Top Chef Moves On


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Chef Floyd Cardoz with Brian Feury and his dad, John, at the HBW teachers' luncheon.

The judges for “Top Chef Masters” have gone home. The bizarre ingredients that the show foisted on the chef contestants for drama have been locked back in a pantry (or hopefully discarded). Floyd Cardoz can revel in winning $110,000 for a cause dear to his heart, and take a few moments to just be a dad in Verona. A dad who watches a son in a baseball playoff or shows up as a volunteer at a school event, like H.B. Whitehorne’s teacher luncheon.

At HBW early this week, he grilled up some Bombay street food, Chicken Frankies, with the help of his wife Barkha and Brian Feury, a 5th grader who was part of the winning UPRR LLC Yankees in the Verona Baseball & Softball League’s Major League Baseball World Series.

“Toss on that seasoning just like you’re throwing a ball,” Cardoz urged him.

If you’re not a reality TV fan, here’s a recap of what you missed over the last three months. Cardoz, who was for 12 years the executive chef of the Manhattan restaurant Tabla, competed on a Bravo channel show that pits accomplished chefs against each other to win money for charity. In some of the 10 episodes he finished at or near the top, often second to Mary Sue Milliken of the Border Grill. Along the way, we learned that Cardoz earned a masters in biochemistry before telling his father that he wanted to be a chef. He made it to the finals, only to almost be done in by rain and a Los Angeles traffic jam. And in the end, Cardoz did exactly what so many of the kids who have been in Verona’s rainy baseball playoffs have done–he reached deep inside and hit one out of the park.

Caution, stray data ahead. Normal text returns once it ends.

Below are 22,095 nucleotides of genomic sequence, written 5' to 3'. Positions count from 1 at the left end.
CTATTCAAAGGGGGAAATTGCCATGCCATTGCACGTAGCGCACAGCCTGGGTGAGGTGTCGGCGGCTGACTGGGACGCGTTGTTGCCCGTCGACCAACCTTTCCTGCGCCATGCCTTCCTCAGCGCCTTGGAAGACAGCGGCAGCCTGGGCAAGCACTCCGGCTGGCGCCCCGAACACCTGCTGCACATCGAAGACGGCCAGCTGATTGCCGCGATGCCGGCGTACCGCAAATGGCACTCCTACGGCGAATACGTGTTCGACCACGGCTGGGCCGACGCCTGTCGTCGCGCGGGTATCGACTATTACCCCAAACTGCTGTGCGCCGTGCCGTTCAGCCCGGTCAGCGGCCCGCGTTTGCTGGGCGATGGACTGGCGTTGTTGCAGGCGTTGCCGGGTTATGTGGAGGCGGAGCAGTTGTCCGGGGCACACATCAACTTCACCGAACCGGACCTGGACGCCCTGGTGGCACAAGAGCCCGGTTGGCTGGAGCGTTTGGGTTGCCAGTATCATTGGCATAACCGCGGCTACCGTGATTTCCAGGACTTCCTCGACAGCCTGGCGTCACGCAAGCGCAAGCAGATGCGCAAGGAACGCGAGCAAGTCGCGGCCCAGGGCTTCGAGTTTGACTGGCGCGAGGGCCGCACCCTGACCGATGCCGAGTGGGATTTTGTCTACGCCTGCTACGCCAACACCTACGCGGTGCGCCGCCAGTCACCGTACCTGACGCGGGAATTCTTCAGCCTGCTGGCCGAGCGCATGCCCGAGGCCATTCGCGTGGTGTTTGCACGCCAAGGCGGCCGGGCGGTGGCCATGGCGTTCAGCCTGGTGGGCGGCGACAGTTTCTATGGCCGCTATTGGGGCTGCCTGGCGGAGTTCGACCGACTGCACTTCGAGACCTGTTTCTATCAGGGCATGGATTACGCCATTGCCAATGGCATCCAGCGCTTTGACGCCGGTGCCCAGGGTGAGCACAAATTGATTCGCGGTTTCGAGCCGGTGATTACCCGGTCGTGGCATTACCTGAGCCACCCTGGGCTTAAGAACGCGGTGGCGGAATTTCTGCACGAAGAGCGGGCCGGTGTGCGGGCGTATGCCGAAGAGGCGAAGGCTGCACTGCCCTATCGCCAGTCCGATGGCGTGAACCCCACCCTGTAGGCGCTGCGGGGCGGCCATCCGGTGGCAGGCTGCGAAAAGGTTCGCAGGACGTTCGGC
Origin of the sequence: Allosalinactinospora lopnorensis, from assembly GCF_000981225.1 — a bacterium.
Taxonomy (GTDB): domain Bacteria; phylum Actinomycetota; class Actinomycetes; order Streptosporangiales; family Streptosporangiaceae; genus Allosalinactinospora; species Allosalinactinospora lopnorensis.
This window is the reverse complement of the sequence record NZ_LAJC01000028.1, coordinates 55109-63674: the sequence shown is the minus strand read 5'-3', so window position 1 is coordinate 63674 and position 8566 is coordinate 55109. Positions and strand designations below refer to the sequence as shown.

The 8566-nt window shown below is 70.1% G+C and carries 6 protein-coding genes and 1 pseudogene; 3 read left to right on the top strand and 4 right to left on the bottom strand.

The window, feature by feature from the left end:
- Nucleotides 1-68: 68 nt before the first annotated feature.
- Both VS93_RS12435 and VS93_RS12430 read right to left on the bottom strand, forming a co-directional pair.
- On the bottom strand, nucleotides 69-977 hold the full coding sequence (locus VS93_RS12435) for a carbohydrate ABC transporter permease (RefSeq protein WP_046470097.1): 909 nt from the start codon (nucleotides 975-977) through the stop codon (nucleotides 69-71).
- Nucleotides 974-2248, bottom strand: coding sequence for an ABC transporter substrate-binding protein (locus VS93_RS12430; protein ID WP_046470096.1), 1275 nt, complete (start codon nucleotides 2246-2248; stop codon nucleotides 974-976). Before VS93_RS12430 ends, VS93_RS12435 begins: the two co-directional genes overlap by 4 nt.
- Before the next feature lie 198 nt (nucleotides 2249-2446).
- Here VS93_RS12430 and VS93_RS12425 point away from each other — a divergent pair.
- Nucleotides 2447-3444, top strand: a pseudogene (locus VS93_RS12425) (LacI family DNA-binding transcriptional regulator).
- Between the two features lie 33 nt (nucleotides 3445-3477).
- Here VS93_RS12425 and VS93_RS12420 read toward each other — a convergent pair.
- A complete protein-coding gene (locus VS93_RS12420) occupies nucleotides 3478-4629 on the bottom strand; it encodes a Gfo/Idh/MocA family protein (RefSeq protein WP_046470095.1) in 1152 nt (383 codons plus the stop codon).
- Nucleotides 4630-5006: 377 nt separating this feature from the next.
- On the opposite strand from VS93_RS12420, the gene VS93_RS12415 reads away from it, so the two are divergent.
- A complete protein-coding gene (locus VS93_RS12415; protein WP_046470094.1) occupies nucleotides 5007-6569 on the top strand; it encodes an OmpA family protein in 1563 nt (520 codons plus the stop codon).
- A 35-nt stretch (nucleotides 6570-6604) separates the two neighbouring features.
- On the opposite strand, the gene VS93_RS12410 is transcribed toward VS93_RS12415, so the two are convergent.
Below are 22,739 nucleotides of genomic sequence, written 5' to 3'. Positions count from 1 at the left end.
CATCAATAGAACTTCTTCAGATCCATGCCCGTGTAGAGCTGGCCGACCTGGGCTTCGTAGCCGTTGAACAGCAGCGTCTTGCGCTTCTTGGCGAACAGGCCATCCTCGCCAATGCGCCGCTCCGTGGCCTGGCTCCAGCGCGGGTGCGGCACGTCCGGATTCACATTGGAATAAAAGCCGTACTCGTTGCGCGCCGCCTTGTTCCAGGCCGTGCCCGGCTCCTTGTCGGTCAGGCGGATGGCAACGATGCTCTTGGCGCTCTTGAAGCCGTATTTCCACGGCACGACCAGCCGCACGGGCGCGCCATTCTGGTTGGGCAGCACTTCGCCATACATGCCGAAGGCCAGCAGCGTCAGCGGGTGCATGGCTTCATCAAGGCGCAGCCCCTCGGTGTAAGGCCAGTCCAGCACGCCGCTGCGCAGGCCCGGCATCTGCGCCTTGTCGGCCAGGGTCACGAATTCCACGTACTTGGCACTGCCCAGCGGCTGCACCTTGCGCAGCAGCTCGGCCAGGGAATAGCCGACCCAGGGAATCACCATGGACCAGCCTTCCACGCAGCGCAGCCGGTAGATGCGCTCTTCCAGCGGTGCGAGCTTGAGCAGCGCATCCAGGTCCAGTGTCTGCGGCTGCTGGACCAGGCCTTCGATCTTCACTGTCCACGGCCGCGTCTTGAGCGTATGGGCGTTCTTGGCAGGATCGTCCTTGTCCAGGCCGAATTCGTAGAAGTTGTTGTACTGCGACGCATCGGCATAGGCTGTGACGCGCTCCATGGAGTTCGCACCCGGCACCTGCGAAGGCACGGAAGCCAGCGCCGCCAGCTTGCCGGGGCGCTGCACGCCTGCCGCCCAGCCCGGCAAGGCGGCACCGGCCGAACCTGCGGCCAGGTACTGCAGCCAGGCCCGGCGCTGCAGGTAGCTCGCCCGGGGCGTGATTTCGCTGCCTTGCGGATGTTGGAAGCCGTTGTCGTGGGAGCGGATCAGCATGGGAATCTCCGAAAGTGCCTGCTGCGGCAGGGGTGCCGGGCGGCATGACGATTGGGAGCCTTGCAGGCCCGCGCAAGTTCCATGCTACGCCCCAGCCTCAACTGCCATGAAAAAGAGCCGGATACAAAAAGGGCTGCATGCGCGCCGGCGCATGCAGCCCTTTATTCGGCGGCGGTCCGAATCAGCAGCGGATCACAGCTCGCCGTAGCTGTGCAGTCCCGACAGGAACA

“I was so happy for Floyd, and obviously, his charity” e-mailed Carmen Quagliata, another Verona dad who often juggles baseball and gourmet cooking (he’s executive chef of Union Square Cafe, which is part of the same company as Cardoz’ restaurant). “I felt bad about his rivalry with Mary Sue and shortfall on accumulated winnings for his charity. However, I knew Floyd would win once all the silly hurdles to creating entertaining challenges for (good?) TV were over. Once the only challenge left was to cook a great meal from the heart, I just knew he’d be Top Chef.”  The final challenge centered on food memories, and for it Cardoz reinvented a common breakfast dish of his childhood and a fish meal he had once shared with his father, who died of cancer, as had his mother’s sister.

"Top Chef" finalists Mary Sue Milliken, Floyd Cardoz and Traci Des Jardins (photo courtesy Bravo)

Cardoz’ winnings will go to the Young Scientist Cancer Research Fund at Mount Sinai School of Medicine. He had learned about the Fund’s work through conversations with one of its scientists, Dr. Goutham Narla, who was something of a regular at Tabla. “When I thought I might be on the show,” says Cardoz, “I asked him, ‘how do you fund your lab?’ ”

In a few days, Cardoz will leave for Kamaishi, Japan, where he will cook for a benefit for tsunami victims. Then it’s back to New York, to prepare for the opening of his new restaurant, North End Grill, in November. Brian Feury, alas, will probably have to wait for graduation with the class of 2018 to be an official sous chef.

You can find many of Cardoz’ recipes from Top Chef Masters here.


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Virginia Citrano
Virginia Citrano
Virginia Citrano grew up in Verona. She moved away to write and edit for The Wall Street Journal’s European edition, Institutional Investor, Crain’s New York Business and Since returning to Verona, she has volunteered for school, civic and religious groups, served nine years on the Verona Environmental Commission and is now part of Sustainable Verona. She co-founded MyVeronaNJ in 2009. You can reach Virginia at [email protected].


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